Unlike half of the grid, Ferrari already had the high-top concept in place: it pioneered the current sidepod fashion back in 2017. This year’s sidepod front is tidied up further from the SF71H, hidden within the myriad of vanes around the sidepod front is the inlet itself. This is quite narrow, but appears wider as the vanes surrounding it go to the full width allowed for sidepods. With the inlet being more of a single inlet, rather than the separate top and front inlets used in the previous two versions. The inlet still feeds air downwards and this is aided by the downturned vane spanning the inlet.
Ferrari also merge the bargeboards into the sidepod vanes in an effective manner, with the usual large side panels stepped in shape to meet the lower bargeboard rule.
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One of the team’s stated improvements from 2018 is the slimness of the rear end. This is done in a different way to other teams. It’s not the ‘coke bottle’ area that’s been slimmed as with Red Bull or Mercedes, but the upper bodywork. From the reshaped roll hoop inlet, that’s now smaller and more triangular than before, the cross section of the bodywork is much narrower. There’s still the bulge required for the inner airbox ducting, with the thin shark fin formed above, nearly the same depth as last year. Then, the general vertical area is much slimmer, so much so that the exhausts require a bulge as they pass through the engine cover. This change may be down to the lack of cooling radiators mounted above the engine\gearbox or the inlet plenum packaging that feeds the engine with air.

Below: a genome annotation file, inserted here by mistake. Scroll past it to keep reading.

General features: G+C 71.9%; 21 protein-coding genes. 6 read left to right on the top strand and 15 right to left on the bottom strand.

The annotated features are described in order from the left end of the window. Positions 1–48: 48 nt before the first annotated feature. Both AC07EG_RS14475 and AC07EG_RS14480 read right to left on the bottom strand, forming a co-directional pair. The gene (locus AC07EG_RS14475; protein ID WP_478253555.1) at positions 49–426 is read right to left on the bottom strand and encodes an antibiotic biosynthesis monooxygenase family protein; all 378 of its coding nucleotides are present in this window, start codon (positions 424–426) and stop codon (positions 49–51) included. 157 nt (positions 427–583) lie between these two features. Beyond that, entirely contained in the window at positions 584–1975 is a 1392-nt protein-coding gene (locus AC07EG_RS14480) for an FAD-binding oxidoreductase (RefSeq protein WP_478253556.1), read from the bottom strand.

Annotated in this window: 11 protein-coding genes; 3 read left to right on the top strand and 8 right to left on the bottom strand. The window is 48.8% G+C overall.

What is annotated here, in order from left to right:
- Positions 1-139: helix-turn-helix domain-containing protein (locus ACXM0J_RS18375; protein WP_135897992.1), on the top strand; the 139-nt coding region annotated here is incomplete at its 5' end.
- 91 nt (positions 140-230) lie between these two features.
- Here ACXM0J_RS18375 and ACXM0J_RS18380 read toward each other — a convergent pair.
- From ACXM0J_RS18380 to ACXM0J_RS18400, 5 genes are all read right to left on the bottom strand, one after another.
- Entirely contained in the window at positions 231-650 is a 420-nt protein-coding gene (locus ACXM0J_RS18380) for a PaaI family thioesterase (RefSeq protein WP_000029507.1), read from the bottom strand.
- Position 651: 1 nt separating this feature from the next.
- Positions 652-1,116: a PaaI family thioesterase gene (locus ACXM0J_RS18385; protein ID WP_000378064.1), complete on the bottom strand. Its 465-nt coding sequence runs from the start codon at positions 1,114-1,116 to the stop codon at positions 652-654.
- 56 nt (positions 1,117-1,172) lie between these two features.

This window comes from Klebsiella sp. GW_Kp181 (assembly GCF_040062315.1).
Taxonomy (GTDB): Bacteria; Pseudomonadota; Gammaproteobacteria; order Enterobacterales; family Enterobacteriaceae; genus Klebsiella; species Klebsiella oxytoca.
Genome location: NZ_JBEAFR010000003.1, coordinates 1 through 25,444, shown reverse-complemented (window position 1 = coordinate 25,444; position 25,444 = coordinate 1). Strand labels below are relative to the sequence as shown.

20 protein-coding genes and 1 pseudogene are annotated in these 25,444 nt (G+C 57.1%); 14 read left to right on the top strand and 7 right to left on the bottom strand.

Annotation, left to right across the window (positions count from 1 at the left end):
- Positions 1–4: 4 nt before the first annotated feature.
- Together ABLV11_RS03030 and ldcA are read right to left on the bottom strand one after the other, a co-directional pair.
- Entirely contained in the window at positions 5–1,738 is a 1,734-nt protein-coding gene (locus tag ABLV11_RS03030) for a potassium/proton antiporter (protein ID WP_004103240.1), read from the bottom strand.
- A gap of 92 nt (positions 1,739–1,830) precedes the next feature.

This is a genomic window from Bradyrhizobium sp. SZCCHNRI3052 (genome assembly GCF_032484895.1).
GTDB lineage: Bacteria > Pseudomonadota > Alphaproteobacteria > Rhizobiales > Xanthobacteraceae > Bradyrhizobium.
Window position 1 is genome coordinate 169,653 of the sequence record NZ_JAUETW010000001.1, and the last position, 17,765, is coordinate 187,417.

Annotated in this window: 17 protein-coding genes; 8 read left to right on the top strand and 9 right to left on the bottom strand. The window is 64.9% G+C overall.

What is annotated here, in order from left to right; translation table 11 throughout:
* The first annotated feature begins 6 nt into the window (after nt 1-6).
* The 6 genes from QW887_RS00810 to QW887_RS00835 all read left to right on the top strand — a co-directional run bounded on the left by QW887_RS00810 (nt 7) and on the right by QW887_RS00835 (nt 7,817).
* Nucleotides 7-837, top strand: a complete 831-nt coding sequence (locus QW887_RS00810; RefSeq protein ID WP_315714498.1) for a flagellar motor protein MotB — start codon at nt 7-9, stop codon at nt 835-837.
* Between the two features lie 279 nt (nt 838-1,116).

Evident on the Ferrari-powered Haas and Sauber cars, the exhausts are arranged in an unusual stacked format, with the two wastegate pipes mounted above the main tailpipe. This isn’t unique -Renault have run stacked exhausts before, albeit with just one wastegate pipe.
F1’s rules demand there is a separate wastegate pipe to the turbo’s tailpipe, in order to boost the noise the exhaust creates. Ferrari’s two wastegate pipes are in fact a bit of a decoy, as there’s a single wastegate and a single pipe exits towards the rear before splitting into two exit pipes.
In this position it’s unlikely that the exhausts have anything to do with blowing the rear wing, the wastegates aren’t run open when the downforce is required through corners and the top rear wing is too high to be blown, by the low exhausts. So, the odd packaging is likely to be a by-product of the slim engine cover philosophy, as the stacked exhausts are narrower, than a side-by-side pair having to route around the main tailpipe and rear wing mounts.
There’s a common theme evolving around rear wing endplate for 2019, with the wider top rear wing requiring a bigger crease in the endplates. Additionally, new rules close up the drag-reducing louvers that were made into the top corner of the endplate.
To regain the efficiency lost from the additional drag of the bigger wing and louvers, the teams are opening up the rear of the endplate to aid the wing’s airflow expansion. To lower the pressure below the wing, the endplate is opened up and hanging vanes filling the opening. These allow the air to expand horizontally behind the wing, preventing the endplate being too two-dimensional.